A Cluttered House is a Cluttered Mind

Recently, I took a look at my blog stats on WordPress. One of the most popular search terms for this blog is “hoarding” and one of the most popular posts is Can Children Be Hoarders?

Photo courtesy of Dreamstime.

Most of us have seen shows like Hoarders on A&E. I still remember (along with many others on the planet) being utterly horrified when I watched the first true hoarder (to me) on television. It was on the Oprah show about four years ago – an older woman who lived alone with several animals in a nice, suburban area. Once we got a glimpse into her home we were treated to scenes of ancient animal feces, massive dust bunnies and piles and piles of clothing, housewares, food and lots and lots of stuff.

I grew up in a very neat, clean and organized home. I took it for granted that everyone’s home was in a similar state. Sure, my brother and I might mess up our rooms with clothing and books but the rest of our house was generally spotless. As a working mother of two, I now realize what it takes to keep a house clean and neat. There’s laundry to do, dishes to put away, food to dispose of, grass to cut, pets to care for, toys to pick up and sort, etc.

And it’s that clutter that often clutters up my mind. I’m a writer and feel like I can be most creative when the house is tidy. If I’m staring at a bowl inhabited with congealed milk and granola bar wrappers, I’m much less likely to have a creative epiphany.

My kids laugh sometimes when I tell them that we need to clean up. Why? They ask. Well, to me, clutter is as clutter does. Whether it’s scientifically proven or not, a clean, organized home makes for happier, calmer occupants. Agree?

5 responses to “A Cluttered House is a Cluttered Mind

  1. Actually, I think it is a person’s internal response to clutter, rather than the clutter itself.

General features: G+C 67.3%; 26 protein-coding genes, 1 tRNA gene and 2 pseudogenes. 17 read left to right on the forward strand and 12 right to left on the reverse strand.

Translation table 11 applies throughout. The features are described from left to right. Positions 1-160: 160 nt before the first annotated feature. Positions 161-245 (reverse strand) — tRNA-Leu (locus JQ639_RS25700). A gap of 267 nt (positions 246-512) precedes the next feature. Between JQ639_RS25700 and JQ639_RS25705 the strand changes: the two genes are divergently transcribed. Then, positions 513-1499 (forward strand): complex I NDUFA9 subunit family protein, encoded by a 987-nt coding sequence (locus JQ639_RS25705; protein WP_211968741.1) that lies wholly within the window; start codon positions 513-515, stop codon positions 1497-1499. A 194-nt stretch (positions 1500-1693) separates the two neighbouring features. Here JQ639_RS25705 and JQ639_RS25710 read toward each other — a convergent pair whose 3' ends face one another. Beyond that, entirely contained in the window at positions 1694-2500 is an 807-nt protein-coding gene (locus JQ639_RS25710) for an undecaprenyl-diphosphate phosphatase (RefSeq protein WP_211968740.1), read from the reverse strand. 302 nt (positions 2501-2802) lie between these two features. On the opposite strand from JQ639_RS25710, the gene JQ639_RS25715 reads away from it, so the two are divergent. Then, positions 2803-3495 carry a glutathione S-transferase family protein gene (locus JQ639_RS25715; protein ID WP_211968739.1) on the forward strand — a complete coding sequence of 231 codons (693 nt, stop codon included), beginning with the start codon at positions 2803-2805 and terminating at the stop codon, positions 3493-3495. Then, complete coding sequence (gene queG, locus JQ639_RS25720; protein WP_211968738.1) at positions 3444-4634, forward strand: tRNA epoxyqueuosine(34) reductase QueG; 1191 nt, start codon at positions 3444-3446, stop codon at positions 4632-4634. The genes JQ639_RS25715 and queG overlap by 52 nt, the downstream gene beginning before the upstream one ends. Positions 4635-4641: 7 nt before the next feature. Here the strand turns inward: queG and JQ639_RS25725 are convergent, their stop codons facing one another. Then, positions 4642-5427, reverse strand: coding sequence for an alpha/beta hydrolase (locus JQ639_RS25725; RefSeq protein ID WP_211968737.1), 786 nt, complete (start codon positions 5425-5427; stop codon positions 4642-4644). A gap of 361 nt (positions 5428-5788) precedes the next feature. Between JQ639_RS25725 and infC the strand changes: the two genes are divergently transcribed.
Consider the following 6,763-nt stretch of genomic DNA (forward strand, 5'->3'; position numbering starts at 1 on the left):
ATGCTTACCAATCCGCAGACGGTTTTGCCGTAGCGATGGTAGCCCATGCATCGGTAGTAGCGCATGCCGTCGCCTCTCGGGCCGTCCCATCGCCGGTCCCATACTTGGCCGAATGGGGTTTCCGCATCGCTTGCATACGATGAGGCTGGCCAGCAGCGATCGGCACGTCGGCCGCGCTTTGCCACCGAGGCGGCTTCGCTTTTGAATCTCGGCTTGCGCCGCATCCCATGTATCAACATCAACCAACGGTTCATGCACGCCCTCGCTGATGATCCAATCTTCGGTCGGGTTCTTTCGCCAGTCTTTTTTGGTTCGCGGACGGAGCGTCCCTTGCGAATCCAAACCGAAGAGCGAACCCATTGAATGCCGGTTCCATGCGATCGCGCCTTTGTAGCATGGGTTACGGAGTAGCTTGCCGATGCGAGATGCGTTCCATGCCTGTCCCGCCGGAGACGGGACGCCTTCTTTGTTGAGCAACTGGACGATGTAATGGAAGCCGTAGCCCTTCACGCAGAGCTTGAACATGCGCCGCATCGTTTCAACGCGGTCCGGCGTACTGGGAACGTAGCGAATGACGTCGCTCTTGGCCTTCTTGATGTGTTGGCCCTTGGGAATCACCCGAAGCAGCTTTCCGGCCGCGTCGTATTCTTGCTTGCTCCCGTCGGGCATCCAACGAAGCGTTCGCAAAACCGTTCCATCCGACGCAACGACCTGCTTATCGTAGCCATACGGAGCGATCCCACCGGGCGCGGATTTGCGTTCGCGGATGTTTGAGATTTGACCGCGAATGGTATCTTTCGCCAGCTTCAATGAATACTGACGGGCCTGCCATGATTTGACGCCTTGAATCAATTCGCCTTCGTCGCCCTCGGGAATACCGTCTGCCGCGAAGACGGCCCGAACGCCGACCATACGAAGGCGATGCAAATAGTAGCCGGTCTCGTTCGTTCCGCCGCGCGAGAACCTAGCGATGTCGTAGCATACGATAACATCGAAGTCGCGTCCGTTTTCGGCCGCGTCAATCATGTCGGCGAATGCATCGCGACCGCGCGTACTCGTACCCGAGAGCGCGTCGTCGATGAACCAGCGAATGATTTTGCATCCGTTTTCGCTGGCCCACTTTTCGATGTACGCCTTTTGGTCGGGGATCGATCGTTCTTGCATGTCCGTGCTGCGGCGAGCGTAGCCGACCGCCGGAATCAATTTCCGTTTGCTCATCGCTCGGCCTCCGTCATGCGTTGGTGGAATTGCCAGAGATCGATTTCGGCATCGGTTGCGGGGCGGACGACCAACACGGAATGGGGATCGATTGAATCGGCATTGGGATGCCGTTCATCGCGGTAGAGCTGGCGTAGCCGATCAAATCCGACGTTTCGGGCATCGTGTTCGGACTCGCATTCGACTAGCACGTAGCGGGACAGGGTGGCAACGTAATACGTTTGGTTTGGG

When my kids entered the teen years, our house became the “hang-out”, and every day I fed and monitored a small herd. At around the same time, I started working full-time (after years of part-time). Suddenly my home was exponentially cluttered, and my time and energy to clean were significantly reduced. I loved having the kids enjoy our healthy and safe home, so I decided I needed to learn how to have a mind that is uncluttered, calm, and creative when my house was not up to my standards.
    I gradually developed new skills. Looking back, I think what happened is I taught myself how to not have my emotions connected to having several things out of place. I was able to postpone my reactions (“if that jacket is still on the couch in the morning, I’ll remind John to hang it up”). I learned how to be able to focus on the important things (dirty dishes, food left out, bathroom sanitary, etc), and not allow myself to experience negative or distracting emotions by the rest. I had 14 years of teens hanging out at my house, and during that time I lived a calm, highly creative, and very happy life.

  2. Hi Lisa,
    You have an interesting blog concept and I’m glad to have discovered it! I just wanted to let you know that I linked to this post in my own post about cluttered homes leading to cluttered minds (namely, my own!)–the link to it is here, and it appears in the Related Articles section at the bottom: http://www.joyfullygreen.com/2014/08/clean-house-clear-mind.html
    Best regards,

  3. Pingback: When Children Are Hoarders | Kids & Mental Health

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